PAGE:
Project 2
Expressive compositions I–II

“Another reason for my interest in the use of black-and-white in design lies in my intense preoccupation with the forms and analysis of signs and symbols.”
— Armin Hoffmann

Enoch Light and the Light Brigade, Provocative Percussion, Josef Albers, 1959
How can you convey meaning to a broad audience through simple forms?

Having been limited to the expressive possibilities of 6 black rectangles in round 1 of this exercise, now use black horizontal and vertical lines of any size or number to create 6 new compositions for 5 of the same previous concepts, with the 6th concept open to your choice:

1. order
2. chaos
3. public
4. private
5. organic
6. one-word concept of your choice

This expanded visual vocabulary hugely extends your aesthetic and conceptual options so be sure to take advantage of this, but keep working as abstractly as you can, avoid the temptation to work figuratively.

Consider what additional characteristics of a particular concept you might want to communicate (rough order, precise order, large order, small order), as well as the tone of your expression (forceful, quiet, humorous, dramatic, objective, whimsical, elegant, idiosyncratic).

As you work aim for visual variation with each successive composition you make such that you begin to explore the breadth of your personal visual vocabular (the examples from the Hoffman handout can serve as initial inspiration).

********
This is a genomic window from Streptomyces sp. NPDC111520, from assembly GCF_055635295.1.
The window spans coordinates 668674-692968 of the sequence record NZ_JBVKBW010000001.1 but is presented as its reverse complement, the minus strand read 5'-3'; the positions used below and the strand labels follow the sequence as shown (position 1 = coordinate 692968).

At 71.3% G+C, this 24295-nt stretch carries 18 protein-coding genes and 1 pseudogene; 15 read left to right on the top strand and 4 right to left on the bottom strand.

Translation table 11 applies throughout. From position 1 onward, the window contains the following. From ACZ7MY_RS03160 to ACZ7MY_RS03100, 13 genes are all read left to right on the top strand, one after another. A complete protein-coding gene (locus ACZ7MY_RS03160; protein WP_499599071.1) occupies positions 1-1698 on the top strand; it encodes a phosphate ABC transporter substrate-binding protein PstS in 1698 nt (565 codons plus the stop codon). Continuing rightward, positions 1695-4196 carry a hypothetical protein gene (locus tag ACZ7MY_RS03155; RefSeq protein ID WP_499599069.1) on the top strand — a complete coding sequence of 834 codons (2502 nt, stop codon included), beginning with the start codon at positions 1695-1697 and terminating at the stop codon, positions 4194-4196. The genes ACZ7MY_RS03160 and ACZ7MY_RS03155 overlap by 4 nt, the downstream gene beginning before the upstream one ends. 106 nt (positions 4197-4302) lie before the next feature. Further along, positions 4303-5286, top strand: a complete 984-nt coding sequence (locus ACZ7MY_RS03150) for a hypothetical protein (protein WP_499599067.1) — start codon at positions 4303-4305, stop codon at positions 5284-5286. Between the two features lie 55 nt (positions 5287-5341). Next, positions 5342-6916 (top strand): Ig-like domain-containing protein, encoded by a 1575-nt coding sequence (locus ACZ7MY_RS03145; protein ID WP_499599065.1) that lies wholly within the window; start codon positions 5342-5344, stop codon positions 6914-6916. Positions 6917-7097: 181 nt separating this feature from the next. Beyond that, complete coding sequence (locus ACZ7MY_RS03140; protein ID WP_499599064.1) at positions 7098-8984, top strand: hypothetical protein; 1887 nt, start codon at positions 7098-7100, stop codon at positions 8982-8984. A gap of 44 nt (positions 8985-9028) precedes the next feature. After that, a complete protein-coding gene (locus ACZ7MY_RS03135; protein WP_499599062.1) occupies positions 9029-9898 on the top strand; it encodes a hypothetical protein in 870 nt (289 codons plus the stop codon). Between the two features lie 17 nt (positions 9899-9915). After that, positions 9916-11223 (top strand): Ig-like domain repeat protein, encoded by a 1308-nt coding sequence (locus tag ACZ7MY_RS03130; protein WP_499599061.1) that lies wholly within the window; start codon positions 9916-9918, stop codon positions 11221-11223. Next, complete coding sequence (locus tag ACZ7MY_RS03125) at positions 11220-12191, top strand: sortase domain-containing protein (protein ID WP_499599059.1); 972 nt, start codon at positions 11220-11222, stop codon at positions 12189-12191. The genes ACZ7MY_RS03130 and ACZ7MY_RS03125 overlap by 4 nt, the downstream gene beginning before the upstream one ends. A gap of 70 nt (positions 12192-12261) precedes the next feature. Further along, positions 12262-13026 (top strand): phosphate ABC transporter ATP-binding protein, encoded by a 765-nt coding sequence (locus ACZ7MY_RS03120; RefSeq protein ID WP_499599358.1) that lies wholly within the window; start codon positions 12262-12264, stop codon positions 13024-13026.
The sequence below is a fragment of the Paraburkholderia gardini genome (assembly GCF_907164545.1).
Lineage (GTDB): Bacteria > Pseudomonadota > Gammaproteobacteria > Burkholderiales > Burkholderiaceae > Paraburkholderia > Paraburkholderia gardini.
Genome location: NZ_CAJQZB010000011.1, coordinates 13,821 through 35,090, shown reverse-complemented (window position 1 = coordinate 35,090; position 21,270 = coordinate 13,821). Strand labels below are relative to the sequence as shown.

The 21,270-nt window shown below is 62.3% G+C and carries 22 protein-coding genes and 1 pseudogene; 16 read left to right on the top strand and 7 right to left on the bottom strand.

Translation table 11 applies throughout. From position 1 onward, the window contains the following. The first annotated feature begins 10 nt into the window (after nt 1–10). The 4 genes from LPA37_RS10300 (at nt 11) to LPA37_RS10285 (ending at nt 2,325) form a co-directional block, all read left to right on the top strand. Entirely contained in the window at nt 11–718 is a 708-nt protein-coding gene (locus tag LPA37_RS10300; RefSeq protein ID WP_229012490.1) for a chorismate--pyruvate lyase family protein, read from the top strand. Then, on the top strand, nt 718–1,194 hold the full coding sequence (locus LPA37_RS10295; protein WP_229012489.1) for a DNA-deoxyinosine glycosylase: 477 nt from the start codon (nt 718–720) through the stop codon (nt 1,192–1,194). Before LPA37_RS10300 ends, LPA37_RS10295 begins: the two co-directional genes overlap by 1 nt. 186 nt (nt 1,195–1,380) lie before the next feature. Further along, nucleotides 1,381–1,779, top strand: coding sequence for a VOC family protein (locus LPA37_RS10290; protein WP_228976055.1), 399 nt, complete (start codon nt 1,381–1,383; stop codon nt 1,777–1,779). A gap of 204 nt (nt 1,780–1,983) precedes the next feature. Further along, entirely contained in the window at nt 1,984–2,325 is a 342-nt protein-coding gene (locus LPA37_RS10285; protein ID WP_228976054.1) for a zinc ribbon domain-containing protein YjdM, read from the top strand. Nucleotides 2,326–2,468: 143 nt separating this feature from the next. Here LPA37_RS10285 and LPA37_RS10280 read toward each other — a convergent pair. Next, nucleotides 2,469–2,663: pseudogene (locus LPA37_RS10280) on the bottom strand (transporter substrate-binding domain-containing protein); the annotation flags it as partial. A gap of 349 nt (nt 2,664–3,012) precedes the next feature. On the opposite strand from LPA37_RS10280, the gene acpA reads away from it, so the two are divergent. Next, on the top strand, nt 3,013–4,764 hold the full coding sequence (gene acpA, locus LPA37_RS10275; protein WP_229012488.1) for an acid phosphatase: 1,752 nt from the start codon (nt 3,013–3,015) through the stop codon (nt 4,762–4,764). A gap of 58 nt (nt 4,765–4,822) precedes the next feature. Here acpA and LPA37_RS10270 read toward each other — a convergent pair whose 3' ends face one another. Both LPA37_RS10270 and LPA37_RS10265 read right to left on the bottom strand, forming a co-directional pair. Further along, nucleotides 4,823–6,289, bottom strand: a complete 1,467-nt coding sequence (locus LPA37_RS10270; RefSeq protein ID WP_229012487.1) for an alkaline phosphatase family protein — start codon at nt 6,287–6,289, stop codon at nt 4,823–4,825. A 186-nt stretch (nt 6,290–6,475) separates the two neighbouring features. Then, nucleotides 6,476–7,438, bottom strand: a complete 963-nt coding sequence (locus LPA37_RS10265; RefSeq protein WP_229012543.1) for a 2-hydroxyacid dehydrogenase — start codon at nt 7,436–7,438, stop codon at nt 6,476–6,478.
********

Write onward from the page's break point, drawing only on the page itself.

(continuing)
Compositional tools to consider:
  •  complexity/simplicity
  •  contrast in scale
  •  visual balance
  •  symmetry/asymmetry
  •  figure/ground
  •  repetition & rhythm
  •  depth/flatness
  •  tension/slackness

For reference only: Do not copy any of these

As before, create one composition per word, each on a white bristol board, 8” square. Good craft is important. In pencil on the back of the board, write your name and the concept represented. You will take another set of presentation photographs of the compositions you’ve completed and please place them in the dropbox by Wednesday, September 20 at 2:00pm.

Learning objectives
  • explore traditional tools and materials
  • build awareness of craft and detail
  • communication through simple forms
  • an understanding of rapid ideation
  • build an understanding of form and composition

One Week

Week 2, Sept 11
Week 3, Sept 18
Visting critic
Henry Nuhn, Penguin Random House

Required reading 
“Language of Vision”, Ellen Lupton and Abbott Miller
“Graphic Design Manual [Dot & Line]”, Armin Hofmann
“Ways of Seeing” (excerpt), John Berger
Elements of Form
Principles of Compositions

This project is a translation from Julian Bittiner’s “Introduction to Graphic Design” course at Yale University. Thank you.